By Rachel Brown
It’s officially fall, and for those of us who are no longer in school, there’s something special about autumn, a season that takes us back to our roots and reminds us of our days spent in the classroom. Summertime, typically reserved for family vacations and weekends at the beach, tends to be a season for devouring novels and fantasy tales, while many of us like to get back into the swing of things by reading non-fiction books come fall, inspiring us to tackle projects, implement changes, and chase our dreams. If that’s the literary mood you find yourself in, you’ve come to the right place for book recommendations. Take a look at the list of inspiring books below, then tell us what you’re reading that’s been encouraging you lately!
Brené Brown is back at it with her newly released book expounding upon the virtues of vulnerability. As a renowned social scientist and author, Brown’s writing reflects the life lessons she has learned as she strives to be more open and honest with herself and others. Brown writes freely and openly, and she inspires readers to live authentic lives full of purpose and grace. This excerpt from the book jacket it eloquently sums up the premise of Brown’s latest piece: “Regardless of magnitude or circumstance, the rising strong process is the same: We reckon with our emotions and get curious about what we’re feeling; we rumble with our stories until we get to a place of truth; and we live this process every day, until it becomes a practice and creates nothing short of a revolution in our lives.”
A Million Little Ways: Uncover the Art You Were Made to Live
In this book, author Emily Freeman challenges readers to embrace the concept that God created every individual with artistic ability, equipping us with creative talents that are intended to be used to brighten and better the world around us. She redefines what it means to be an artist, explaining that true, living art doesn’t have to include painting or drawing or sculpting, though all of those mediums are beautiful and good; instead, she writes about the creative ways in which all of us can change the world through our art, whether that be the art of solving puzzles or balancing checkbooks or baking pies. Each creative skill, she says, offers lightness and brightness to a dark world. Diving into this book will help us learn how to shape ourselves into the artists we were meant to become.
Bittersweet: Thoughts on Change, Grace, and Learning the Hard Way
Shauna Niequist writes in a tone that is so conversational, genuine, and relatable that it prompts readers to think, “You too?! I thought I was the only one.” Bittersweet is a perfect example of her signature style of writing, and each page offers insight, reflection, and wisdom based on the lessons Niequist has learned throughout her life. Specifically, she focuses on sharing stories that illustrate the beauty and depth we witness when we encounter experiences that are both bitter and sweet. She challenges readers with this thought: “When life is sweet, say thank you, and celebrate. And when life is bitter, say thank you, and grow.”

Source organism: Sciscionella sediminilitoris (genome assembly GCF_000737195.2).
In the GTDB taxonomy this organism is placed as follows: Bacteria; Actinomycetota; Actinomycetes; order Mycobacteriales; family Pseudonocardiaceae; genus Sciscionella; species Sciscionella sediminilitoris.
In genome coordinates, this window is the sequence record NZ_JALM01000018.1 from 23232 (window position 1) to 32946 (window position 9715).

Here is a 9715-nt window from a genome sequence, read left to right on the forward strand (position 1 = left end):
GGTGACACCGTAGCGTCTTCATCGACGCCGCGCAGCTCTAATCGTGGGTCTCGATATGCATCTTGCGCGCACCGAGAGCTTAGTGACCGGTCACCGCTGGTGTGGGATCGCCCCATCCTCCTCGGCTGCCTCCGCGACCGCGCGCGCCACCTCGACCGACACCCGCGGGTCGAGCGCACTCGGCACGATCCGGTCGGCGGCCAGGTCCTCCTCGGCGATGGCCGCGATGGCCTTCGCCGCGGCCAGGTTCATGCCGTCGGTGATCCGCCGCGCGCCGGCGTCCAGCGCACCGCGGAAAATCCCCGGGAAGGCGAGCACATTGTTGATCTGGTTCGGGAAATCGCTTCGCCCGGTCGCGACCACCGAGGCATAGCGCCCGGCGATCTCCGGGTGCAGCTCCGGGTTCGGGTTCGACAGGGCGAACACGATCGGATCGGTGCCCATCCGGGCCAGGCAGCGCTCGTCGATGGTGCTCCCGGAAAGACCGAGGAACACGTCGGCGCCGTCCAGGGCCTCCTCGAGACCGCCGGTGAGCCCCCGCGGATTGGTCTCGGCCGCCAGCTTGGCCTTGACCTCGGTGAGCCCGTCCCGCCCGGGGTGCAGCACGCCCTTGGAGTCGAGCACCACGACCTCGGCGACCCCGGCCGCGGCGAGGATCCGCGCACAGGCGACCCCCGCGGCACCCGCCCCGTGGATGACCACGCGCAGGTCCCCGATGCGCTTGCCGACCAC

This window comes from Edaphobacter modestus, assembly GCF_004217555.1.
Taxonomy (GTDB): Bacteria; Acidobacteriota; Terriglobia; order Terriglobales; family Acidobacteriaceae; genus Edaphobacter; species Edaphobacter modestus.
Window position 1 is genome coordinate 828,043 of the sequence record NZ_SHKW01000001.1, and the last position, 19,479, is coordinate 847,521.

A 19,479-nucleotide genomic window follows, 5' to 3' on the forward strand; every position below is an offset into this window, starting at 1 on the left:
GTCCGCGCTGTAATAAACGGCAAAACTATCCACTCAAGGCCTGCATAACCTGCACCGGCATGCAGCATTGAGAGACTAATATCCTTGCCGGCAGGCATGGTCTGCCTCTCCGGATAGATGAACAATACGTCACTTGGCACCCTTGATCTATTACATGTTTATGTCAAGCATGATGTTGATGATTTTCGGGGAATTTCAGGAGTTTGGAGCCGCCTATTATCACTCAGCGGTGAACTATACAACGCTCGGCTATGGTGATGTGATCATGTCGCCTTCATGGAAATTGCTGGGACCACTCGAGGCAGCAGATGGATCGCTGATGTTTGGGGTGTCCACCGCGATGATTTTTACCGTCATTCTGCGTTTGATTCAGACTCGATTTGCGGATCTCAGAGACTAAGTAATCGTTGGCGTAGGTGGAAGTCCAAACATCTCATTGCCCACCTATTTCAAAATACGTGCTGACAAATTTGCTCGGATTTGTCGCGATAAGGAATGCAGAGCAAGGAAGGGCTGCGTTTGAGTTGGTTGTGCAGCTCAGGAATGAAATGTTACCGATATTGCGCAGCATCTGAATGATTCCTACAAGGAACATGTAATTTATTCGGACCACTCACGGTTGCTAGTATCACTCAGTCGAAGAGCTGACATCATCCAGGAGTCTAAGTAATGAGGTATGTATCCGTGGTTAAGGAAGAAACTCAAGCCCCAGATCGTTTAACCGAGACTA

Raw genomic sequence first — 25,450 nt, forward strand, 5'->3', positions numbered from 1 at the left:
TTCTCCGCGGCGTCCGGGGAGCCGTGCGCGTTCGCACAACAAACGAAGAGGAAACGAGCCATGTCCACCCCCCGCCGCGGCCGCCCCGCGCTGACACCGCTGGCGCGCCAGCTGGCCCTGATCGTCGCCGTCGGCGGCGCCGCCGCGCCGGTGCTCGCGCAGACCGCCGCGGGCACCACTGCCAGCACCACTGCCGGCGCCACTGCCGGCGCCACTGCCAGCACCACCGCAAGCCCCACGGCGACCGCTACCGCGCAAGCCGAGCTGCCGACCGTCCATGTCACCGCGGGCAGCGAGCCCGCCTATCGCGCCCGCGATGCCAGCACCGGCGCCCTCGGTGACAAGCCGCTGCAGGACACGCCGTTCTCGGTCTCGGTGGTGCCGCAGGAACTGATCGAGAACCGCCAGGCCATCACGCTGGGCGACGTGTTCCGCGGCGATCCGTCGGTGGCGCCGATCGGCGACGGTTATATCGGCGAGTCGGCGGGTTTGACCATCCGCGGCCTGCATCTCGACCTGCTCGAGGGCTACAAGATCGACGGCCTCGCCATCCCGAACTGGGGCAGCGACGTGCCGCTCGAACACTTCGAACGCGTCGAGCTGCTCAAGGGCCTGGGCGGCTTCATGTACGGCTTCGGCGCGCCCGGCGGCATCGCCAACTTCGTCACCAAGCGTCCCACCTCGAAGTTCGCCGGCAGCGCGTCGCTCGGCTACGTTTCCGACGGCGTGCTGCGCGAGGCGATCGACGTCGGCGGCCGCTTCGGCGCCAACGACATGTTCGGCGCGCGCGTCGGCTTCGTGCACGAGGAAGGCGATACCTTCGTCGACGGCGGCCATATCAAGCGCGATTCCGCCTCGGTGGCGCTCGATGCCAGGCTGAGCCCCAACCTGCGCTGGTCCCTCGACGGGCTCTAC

The Life-Changing Magic of Tidying Up: The Japanese Art of Decluttering and Organizing
This book topped the New York Times Bestsellers List this summer for good reason: we all have too way much stuff. Author and cleaning consultant Marie Kondo not only delves into handy, practical ideas for ridding our closets of clutter, but she also explores the reasons that we may hold on to stuff in the first place. Her tactics and tips provide tangible ways for readers to start eliminating their mess, and her observations and wisdom gleaned from years of working with clients shed light on society’s obsession with accumulation. Fall often signifies a fresh start – students are back in school, summer has drawn to a close, and our bouquet of pencils is freshly sharpened. Let’s add to the list by kicking off the school year with clean closets, less stuff, and a mind that is just as sharp as our pencils.
I Am Malala: The Girl Who Stood Up for Education and Was Shot by the Taliban
If you’re hankering for an inspirational, empowering memoir, look no further than Malala’s story. In 2012, Malala Yousafzai was shot in the head as she rode the bus home from school. She had been targeted by the Taliban for defending her right to an education. No one expected her to survive; even if she did live, doctors thought she would be severely impaired. Malala overcame numerous health-related obstacles, and instead of dwindling away into oblivion, she rose from the proverbial ashes and continued to champion women’s rights in Pakistan. Her story touched thousands of lives and she began spearheading her efforts all over the world. She was only 16 years old, and to this day she continues to be a symbol for bravery. Now is the perfect time to read this book, as it will set the stage for the powerful documentary chronicling Malala’s life that will be released on October 2nd.
What inspirational books do you recommend?
Photo Cred: Alice Hampson
Rachel Brown is the Director of Project Development for Touch A Life, an organization committed to the rescue and rehabilitation of children who have been exploited and trafficked in West Africa and Southeast Asia. Though she loves working in the non-profit world, Rachel has always been passionate about writing, pursuing opportunities to put pen to paper outside of her day job. Aside from writing for Darling Magazine, she maintains a personal blog, Coffee & Tacos, where she connects with others through food, travel, faith & community. Rachel lives in Dallas, TX, with her husband and their adorably large English mastiffs.